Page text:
24-year-old rookie James Harayda (Gentoo) competed in the Route du Rhum-Destination Guadeloupe Photo: Arnaud Pilpré24-year-old rookie James Harayda (Gentoo) competed in the Route du Rhum-Destination Guadeloupe Photo: Arnaud Pilpré

Harayda who finished at 01:28:35 UTC, after 13 days, 12 hours, 13 minutes and 35 seconds, said, “It was a brilliant race. At the start I could never have imagined coming in here in 14th. It is amazing especially after the first week when I was really struggling getting the boat to perform the way I wanted it to.”

He contends that his lack of time in the class allowed him to race with an especially open mind. “I think coming into this race, I came in with no pressure, I was not coming in to make a result. I was looking to do the race and just get across the finishing line, always thinking – I suppose – what’s the worst thing that could happen? That worked really well. It is quite an intimidating boat to step into and start racing and with that mindset it let me enjoy it a bit more.”

Italy’s Giancarlo Pedote (Prysmian Group) finishes 16th

At 1:47:50 a.m. local time (5:47:50 a.m. UTC), Italian skipper Giancarlo Pedote on Prysmian Group crossed the finish line in Pointe-à-Pitre in sixteenth position in this twelfth edition of the Route du Rhum-Destination Guadeloupe, after 13 days, 16 hours 32 minutes 50 seconds. The Italian sailor arrived in Pointe-à-Pitre 1 day, 22hours, 56minutes, and 25seconds after the winner in IMOCA, Thomas Ruyant (LinkedOut).

  Italy’s Giancarlo Pedote (Prysmian Group) finishes 16th in the Route du Rhum-Destination Guadeloupe, after 13 days, 16 hours 32 minutes 50 seconds Photo: Arnaud Pilpré Italy’s Giancarlo Pedote (Prysmian Group) finishes 16th in the Route du Rhum-Destination Guadeloupe, after 13 days, 16 hours 32 minutes 50 seconds Photo: Arnaud Pilpré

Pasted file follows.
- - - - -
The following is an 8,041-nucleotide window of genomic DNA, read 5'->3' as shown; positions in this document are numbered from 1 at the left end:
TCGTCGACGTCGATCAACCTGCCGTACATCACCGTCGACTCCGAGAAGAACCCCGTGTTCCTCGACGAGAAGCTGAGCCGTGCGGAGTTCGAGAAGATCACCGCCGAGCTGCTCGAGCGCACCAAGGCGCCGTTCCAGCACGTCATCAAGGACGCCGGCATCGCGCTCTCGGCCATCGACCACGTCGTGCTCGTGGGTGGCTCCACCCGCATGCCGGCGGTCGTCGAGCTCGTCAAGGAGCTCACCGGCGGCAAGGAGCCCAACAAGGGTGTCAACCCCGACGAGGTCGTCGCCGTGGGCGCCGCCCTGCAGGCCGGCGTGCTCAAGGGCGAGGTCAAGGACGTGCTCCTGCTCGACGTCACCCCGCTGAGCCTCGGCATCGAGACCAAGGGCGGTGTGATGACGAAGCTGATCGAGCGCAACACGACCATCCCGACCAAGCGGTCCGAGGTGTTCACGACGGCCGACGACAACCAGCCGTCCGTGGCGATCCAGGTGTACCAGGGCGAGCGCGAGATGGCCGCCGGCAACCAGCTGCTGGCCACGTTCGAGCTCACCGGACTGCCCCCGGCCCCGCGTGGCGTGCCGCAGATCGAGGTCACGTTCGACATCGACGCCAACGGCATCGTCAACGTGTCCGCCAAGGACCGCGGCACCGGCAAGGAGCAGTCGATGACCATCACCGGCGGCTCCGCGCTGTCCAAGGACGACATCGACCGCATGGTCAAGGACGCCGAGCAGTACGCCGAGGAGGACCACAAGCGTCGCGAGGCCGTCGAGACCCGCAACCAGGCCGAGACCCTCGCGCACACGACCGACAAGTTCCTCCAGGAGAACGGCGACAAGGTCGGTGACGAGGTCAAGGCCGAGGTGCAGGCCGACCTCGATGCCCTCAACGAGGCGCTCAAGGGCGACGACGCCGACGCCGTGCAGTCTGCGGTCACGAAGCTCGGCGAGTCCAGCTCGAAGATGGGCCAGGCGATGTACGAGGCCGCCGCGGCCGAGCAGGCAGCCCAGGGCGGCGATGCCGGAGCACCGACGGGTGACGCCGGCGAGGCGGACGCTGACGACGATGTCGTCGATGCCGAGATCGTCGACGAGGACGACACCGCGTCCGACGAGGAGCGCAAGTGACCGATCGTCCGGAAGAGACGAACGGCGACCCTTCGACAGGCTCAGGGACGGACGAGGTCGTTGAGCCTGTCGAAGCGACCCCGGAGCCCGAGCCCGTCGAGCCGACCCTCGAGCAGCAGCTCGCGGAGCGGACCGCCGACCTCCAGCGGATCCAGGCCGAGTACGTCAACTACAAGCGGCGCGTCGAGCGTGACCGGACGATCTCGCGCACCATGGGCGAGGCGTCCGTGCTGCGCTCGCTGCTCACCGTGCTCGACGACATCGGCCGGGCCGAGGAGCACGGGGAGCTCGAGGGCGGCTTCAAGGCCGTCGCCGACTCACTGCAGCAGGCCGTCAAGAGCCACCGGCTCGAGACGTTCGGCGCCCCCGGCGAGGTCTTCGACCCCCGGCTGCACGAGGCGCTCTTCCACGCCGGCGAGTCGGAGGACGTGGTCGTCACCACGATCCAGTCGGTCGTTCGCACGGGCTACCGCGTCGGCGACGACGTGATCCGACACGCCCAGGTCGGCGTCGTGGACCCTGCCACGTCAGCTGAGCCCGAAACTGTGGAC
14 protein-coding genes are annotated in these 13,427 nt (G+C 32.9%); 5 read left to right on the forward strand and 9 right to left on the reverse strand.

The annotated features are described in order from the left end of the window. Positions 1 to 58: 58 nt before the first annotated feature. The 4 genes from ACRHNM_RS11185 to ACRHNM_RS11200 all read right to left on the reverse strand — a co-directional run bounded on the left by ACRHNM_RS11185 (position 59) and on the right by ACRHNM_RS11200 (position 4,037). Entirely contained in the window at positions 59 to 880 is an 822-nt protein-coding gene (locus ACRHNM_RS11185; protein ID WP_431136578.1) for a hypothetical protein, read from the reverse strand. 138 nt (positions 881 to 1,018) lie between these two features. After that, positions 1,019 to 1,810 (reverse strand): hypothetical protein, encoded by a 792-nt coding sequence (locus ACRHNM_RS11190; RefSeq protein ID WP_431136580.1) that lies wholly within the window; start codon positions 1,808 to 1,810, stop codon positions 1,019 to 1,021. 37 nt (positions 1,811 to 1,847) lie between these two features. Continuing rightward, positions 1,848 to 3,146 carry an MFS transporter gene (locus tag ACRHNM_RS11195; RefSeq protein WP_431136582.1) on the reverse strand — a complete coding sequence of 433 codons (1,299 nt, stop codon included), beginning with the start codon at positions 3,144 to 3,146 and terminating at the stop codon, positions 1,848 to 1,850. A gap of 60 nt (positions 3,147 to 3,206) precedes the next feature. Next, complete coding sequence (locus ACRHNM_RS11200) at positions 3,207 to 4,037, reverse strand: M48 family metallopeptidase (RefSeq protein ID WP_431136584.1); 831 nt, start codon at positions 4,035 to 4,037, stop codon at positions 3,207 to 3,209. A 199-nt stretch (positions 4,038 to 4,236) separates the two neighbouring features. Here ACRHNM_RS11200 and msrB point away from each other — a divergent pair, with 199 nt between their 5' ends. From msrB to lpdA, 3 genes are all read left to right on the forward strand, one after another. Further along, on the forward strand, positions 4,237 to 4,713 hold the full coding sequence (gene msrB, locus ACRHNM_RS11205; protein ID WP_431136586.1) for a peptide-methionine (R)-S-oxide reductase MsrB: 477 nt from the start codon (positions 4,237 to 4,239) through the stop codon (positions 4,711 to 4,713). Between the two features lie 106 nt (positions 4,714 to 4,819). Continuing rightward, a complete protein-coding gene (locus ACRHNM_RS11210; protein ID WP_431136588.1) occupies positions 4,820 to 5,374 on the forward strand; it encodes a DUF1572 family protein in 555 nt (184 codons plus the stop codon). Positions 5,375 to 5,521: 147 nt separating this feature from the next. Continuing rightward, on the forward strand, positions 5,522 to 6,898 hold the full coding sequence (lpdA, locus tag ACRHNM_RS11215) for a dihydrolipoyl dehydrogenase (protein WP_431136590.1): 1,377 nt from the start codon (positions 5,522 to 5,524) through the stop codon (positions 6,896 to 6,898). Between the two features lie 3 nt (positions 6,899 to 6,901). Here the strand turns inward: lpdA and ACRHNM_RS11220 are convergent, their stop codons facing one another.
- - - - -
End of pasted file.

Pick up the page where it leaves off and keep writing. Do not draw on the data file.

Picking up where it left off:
Upon arriving at the pontoon, Pedote said: “The conditions at the start were more or less normal, except that on the second night my J2 split in two. I wasn’t expecting that in twenty knots of wind. I cried as it was so painful bringing down the sail. I continued under J3 but was handicapped, as we had a lot of upwind sailing. I took an option south, but it wasn’t the right one. I climbed the mast in the ridge and then in the second downwind part of the race, I had good speed and managed to close the gap on the group. I found some interesting sail set-ups, but still had a lot of work to do. I would have liked to have done better, but sailing is a mechanical sport. It was complicated sailing around Guadeloupe with a lot of manoeuvres, just like in the Glénans (sailing school) handbook.